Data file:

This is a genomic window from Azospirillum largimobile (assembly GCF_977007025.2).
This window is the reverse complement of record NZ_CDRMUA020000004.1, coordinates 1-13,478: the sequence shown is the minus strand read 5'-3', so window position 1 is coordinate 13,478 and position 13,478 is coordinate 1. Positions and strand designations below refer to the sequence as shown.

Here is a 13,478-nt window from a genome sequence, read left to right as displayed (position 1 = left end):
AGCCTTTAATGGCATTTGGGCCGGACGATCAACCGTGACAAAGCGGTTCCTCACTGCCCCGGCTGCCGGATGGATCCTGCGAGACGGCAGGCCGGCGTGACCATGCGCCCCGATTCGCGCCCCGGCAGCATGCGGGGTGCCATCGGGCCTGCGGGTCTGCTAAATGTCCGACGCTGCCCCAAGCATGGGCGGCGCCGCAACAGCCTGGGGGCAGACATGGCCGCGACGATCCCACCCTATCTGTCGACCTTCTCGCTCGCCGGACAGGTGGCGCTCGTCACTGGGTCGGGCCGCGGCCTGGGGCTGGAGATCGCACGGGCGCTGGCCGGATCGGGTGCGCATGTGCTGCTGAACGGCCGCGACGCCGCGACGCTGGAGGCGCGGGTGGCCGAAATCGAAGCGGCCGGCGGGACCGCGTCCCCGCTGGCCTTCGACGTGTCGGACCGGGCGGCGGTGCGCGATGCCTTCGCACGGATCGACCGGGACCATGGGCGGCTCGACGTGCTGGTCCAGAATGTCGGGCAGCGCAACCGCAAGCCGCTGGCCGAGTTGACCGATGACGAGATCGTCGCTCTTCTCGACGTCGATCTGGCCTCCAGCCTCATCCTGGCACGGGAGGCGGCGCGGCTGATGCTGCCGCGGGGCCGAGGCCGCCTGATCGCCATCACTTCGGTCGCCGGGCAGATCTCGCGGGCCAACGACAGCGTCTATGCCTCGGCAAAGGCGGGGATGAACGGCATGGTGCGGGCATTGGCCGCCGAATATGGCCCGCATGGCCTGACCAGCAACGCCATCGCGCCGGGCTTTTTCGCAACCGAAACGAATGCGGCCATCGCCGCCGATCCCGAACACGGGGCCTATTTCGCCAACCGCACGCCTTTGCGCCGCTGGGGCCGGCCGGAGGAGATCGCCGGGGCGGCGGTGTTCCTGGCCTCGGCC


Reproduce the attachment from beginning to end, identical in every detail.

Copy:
This is a genomic window from Azospirillum largimobile (assembly GCF_977007025.2).
This window is the reverse complement of record NZ_CDRMUA020000004.1, coordinates 1-13,478: the sequence shown is the minus strand read 5'-3', so window position 1 is coordinate 13,478 and position 13,478 is coordinate 1. Positions and strand designations below refer to the sequence as shown.

Here is a 13,478-nt window from a genome sequence, read left to right as displayed (position 1 = left end):
AGCCTTTAATGGCATTTGGGCCGGACGATCAACCGTGACAAAGCGGTTCCTCACTGCCCCGGCTGCCGGATGGATCCTGCGAGACGGCAGGCCGGCGTGACCATGCGCCCCGATTCGCGCCCCGGCAGCATGCGGGGTGCCATCGGGCCTGCGGGTCTGCTAAATGTCCGACGCTGCCCCAAGCATGGGCGGCGCCGCAACAGCCTGGGGGCAGACATGGCCGCGACGATCCCACCCTATCTGTCGACCTTCTCGCTCGCCGGACAGGTGGCGCTCGTCACTGGGTCGGGCCGCGGCCTGGGGCTGGAGATCGCACGGGCGCTGGCCGGATCGGGTGCGCATGTGCTGCTGAACGGCCGCGACGCCGCGACGCTGGAGGCGCGGGTGGCCGAAATCGAAGCGGCCGGCGGGACCGCGTCCCCGCTGGCCTTCGACGTGTCGGACCGGGCGGCGGTGCGCGATGCCTTCGCACGGATCGACCGGGACCATGGGCGGCTCGACGTGCTGGTCCAGAATGTCGGGCAGCGCAACCGCAAGCCGCTGGCCGAGTTGACCGATGACGAGATCGTCGCTCTTCTCGACGTCGATCTGGCCTCCAGCCTCATCCTGGCACGGGAGGCGGCGCGGCTGATGCTGCCGCGGGGCCGAGGCCGCCTGATCGCCATCACTTCGGTCGCCGGGCAGATCTCGCGGGCCAACGACAGCGTCTATGCCTCGGCAAAGGCGGGGATGAACGGCATGGTGCGGGCATTGGCCGCCGAATATGGCCCGCATGGCCTGACCAGCAACGCCATCGCGCCGGGCTTTTTCGCAACCGAAACGAATGCGGCCATCGCCGCCGATCCCGAACACGGGGCCTATTTCGCCAACCGCACGCCTTTGCGCCGCTGGGGCCGGCCGGAGGAGATCGCCGGGGCGGCGGTGTTCCTGGCCTCGGCC